update 3.1 to 6 .net core

lawrence whittemore asked on May 11, 2022 20:25

Is there documentation on the best way to update from 3.1 to 6? I tried following MS documentation but want to make sure i didn't miss anything.

Recent Answers

Brenden Kehren answered on May 11, 2022 23:11


I'd suggest NOT going to .NET 6. I'd suggest only going to .NET 5. The system requirements talk about limitations with .NET 6 which is reason enough to NOT move there quite yet.

Simply put, in your project, update the framework to .NET 5. You may have to reinstall the packages so they reference .NET 5 but that's simple enough to do.

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Arjan van Hugten answered on May 12, 2022 09:59

We have several projects running on .NET 6. The limitation that is mentioned is about minimal APIs (https://docs.microsoft.com/en-us/aspnet/core/fundamentals/minimal-apis?view=aspnetcore-6.0).

I think moving to .NET 6 is the best choice because of the support (https://dotnet.microsoft.com/en-us/platform/support/policy/dotnet-core).

The upgrade isn't much effort, following the Microsoft documentation should be enough.

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lawrence whittemore answered on May 12, 2022 13:13

my concern is support, 6 is Long term to 2024 and 5 support has already ended, Which i really have no idea what that means, but figured going with something with longer support is better in the long run.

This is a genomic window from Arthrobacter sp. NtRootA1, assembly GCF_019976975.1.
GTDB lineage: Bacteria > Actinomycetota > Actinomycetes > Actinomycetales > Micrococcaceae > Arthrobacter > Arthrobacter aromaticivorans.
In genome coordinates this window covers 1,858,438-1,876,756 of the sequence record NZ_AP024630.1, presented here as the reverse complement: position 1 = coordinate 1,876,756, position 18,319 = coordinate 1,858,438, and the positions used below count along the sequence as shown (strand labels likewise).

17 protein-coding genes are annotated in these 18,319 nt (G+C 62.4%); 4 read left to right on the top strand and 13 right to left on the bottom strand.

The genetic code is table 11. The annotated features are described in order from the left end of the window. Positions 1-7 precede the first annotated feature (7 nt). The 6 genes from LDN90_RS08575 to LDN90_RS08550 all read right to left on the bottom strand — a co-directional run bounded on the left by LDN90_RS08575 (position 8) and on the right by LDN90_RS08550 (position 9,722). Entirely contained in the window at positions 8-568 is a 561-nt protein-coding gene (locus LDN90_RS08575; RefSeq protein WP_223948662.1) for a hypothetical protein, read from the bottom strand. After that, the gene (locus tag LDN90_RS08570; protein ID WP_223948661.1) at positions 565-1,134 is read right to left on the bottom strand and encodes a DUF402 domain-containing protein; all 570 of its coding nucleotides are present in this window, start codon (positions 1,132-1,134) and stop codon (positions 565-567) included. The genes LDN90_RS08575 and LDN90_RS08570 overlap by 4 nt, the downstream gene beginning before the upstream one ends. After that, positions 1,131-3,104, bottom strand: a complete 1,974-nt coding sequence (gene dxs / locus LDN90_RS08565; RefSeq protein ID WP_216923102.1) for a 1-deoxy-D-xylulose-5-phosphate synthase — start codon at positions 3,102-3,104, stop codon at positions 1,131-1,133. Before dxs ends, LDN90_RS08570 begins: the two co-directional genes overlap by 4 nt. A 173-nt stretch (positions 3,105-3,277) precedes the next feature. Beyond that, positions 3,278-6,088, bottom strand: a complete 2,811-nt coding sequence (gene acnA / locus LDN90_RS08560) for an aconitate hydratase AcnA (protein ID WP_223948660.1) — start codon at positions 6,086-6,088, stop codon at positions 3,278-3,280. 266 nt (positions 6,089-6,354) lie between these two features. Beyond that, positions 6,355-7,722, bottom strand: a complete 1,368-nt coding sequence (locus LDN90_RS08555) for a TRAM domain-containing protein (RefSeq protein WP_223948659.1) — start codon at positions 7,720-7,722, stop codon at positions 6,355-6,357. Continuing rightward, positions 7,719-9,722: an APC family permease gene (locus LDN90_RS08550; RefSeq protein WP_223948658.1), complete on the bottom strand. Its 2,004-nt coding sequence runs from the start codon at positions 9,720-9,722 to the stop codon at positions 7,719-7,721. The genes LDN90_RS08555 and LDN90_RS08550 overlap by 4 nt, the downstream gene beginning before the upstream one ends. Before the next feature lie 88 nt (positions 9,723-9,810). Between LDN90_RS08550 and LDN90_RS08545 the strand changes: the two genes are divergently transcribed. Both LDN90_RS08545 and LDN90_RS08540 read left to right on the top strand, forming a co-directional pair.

.NET 6.0 (LTS) Nov 8, 2021 Nov 12, 2024 .NET 5.0 Nov 10, 2020 May 10, 2022 .NET Core 3.1 (LTS) Dec 3, 2019 Dec 13, 2022

We're not using minimal api so I don't think that will be an issue. I could've sworn i saw someone mention recently to use .net 6 but can't seem to find where it was that it was mentioned.

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Sean Wright answered on June 9, 2022 06:19 (last edited on June 9, 2022 06:21)

We have multiple Kentico Xperience 13 sites running on .NET 6 without any issues.

Yes, minimal APIs/startup is not supported with Kentico Xperience 13 (I'm the one who identified those limitations to the support team when upgrading a site), but everything else in ASP.NET Core 6.0 works fine.

.NET 6 brings performance improvements, C# language enhancements, and a faster development workflow with .NET hot reload.

You are correct in understanding that it's better to be on an LTS version of .NET than a non-LTS if the non-LTS version is nearing end-of-support. But besides that, the .NET community is already getting used to yearly upgrades so if you want to stay inline with what's supported by the community I'd recommend upgrading your .NET version within 6 months of each new release. This is the modern .NET way.

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